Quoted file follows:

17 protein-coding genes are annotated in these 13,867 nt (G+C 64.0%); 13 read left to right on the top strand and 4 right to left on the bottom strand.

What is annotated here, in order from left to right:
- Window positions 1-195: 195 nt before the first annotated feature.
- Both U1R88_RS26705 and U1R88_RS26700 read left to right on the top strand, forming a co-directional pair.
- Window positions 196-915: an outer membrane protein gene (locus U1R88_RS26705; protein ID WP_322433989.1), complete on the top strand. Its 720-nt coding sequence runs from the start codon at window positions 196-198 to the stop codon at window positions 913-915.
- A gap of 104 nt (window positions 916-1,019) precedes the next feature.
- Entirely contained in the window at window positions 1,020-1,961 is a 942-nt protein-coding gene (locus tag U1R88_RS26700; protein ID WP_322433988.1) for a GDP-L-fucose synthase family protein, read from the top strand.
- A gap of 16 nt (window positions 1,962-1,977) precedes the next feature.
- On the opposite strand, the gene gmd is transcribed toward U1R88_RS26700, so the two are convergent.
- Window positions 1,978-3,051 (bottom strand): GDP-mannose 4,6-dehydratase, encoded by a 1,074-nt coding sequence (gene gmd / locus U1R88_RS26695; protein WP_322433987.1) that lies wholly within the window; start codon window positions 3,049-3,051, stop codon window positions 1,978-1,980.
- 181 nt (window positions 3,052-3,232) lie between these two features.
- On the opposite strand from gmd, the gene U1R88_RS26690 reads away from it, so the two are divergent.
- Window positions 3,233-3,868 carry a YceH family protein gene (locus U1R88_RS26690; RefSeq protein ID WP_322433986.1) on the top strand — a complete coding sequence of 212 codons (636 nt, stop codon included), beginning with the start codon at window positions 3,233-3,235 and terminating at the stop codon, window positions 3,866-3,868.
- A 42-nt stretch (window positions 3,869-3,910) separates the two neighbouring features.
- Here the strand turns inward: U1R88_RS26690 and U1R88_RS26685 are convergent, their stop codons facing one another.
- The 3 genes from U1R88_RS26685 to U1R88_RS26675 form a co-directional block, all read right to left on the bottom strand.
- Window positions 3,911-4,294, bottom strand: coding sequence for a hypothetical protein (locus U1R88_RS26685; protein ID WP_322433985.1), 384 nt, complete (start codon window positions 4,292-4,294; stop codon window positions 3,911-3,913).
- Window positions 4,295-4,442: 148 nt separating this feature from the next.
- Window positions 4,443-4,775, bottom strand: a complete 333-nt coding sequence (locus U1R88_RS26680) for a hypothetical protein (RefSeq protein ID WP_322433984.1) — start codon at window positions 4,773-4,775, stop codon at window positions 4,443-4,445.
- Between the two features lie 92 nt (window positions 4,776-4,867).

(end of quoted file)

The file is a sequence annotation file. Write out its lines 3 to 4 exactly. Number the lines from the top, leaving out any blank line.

- Window positions 1-195: 195 nt before the first annotated feature.
- Both U1R88_RS26705 and U1R88_RS26700 read left to right on the top strand, forming a co-directional pair.